I was tempted to open an account at a local bank, just to be able to say that I had a "Swiss bank account".
Basel is famous for its streetcars. They are the major form of city transportation. As you can see there aren't a lot of autos on the streets. Basel's economy is based on the chemical industry and international banking, both of which are thriving, however the population is declining rapidly from its peak in the 1970s. The problem is that the Swiss residents are not having many children. As a result an increasing proportion of the population consists of immigrants.
Basel is proud of its reputation as a cultural center. This is the fountain pool outside the performing arts building. I don't get the concept, but the collection of tortured metal objects spewing water is certainly striking.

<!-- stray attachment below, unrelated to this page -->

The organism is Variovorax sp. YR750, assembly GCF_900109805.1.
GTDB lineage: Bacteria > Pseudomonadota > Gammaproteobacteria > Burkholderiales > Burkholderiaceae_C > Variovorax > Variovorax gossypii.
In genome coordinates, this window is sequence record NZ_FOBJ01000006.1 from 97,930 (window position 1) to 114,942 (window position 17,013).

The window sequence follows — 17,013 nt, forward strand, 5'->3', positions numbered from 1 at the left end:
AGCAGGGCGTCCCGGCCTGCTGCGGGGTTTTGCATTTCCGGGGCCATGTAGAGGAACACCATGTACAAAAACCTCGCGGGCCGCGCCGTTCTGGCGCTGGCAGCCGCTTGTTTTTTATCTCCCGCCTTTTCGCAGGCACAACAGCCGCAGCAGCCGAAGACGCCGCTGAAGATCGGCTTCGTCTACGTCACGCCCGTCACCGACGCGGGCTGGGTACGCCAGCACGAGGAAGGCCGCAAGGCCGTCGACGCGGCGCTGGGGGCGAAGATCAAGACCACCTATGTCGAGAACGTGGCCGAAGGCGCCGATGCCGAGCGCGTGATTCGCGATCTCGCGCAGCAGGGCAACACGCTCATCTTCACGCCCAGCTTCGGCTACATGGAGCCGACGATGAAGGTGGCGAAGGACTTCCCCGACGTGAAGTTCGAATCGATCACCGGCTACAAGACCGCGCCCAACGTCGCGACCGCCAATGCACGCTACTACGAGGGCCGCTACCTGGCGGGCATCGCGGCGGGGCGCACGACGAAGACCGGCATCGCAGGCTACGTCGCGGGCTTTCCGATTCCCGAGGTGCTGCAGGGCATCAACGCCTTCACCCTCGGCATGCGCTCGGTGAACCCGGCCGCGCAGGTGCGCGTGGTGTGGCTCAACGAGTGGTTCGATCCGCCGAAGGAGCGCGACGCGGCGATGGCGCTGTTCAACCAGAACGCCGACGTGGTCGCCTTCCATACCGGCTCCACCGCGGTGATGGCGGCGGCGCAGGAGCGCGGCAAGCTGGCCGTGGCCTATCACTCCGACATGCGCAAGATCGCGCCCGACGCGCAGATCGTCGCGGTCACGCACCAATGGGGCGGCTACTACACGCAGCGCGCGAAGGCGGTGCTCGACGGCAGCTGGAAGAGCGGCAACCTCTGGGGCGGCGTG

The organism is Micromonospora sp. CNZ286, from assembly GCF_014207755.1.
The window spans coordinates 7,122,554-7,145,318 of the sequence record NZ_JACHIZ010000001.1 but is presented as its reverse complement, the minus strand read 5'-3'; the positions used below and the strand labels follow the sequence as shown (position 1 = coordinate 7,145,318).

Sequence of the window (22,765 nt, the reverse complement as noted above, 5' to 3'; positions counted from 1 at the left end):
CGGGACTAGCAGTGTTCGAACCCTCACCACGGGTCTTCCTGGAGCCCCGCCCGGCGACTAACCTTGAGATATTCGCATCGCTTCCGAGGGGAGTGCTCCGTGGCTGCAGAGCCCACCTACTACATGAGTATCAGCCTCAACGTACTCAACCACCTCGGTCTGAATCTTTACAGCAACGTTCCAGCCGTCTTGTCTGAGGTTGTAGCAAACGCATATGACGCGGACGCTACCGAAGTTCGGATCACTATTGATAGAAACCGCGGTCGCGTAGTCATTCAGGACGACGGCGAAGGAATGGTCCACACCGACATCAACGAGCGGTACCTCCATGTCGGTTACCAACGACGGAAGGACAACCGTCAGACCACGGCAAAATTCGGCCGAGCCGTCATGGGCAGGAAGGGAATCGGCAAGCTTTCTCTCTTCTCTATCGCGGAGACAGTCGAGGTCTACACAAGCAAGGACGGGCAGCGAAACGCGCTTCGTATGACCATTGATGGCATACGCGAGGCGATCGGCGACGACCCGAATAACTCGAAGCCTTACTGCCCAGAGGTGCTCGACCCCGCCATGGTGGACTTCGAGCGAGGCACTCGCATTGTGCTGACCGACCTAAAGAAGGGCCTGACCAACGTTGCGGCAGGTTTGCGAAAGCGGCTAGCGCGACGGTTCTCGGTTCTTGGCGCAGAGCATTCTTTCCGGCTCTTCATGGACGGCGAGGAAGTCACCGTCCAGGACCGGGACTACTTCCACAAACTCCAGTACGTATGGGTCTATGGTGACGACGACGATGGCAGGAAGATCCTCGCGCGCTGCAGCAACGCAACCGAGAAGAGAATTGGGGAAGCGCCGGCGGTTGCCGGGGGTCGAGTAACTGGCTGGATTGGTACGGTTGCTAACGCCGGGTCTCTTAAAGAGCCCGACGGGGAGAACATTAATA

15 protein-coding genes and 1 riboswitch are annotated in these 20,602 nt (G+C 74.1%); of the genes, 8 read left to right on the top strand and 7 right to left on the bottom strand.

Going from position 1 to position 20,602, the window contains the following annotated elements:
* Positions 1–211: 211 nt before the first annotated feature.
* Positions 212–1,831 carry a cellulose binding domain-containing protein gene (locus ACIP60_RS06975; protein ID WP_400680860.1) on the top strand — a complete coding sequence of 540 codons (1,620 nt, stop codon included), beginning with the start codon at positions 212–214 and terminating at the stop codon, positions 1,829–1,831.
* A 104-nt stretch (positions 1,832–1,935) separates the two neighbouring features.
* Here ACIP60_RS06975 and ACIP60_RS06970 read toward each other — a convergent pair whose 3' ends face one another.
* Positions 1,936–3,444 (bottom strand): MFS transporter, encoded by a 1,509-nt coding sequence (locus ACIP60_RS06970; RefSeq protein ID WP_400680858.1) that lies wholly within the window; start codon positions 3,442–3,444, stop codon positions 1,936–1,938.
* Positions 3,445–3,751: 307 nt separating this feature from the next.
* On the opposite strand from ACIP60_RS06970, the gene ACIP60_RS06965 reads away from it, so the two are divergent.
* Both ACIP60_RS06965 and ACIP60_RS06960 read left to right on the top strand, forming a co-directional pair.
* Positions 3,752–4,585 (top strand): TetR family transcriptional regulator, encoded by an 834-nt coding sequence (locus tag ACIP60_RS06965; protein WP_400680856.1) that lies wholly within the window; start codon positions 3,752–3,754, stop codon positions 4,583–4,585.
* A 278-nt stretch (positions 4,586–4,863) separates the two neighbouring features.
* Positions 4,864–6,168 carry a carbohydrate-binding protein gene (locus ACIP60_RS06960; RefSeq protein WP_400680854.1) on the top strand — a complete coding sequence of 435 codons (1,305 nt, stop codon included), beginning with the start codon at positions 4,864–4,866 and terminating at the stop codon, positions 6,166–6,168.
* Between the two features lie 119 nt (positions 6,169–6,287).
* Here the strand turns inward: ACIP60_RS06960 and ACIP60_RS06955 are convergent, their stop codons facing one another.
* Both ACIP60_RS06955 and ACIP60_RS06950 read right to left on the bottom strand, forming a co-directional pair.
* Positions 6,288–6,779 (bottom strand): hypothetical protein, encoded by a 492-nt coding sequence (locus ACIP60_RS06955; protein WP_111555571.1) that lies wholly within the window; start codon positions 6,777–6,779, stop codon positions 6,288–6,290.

An old gasthaus locally famous for its clientele of performance artists.
The town mascots, dueling basilisks -- "Basel"/basilisk, get it?
The official town insignia. It is a stylized representation of a bishop's crook -- supposedly commemorating the eighth century martyr, St. Germanus.
A pastry shop -- the first of many we would visit.
The central market square.
Tombstones that have been relocated so the graveyard could be developed.
Seen in a shop window.
The Basel Munster.
An old guildhall.
The Rathaus, Basel's town hall.
Then it was back to the boat to begin our journey down the Rhine.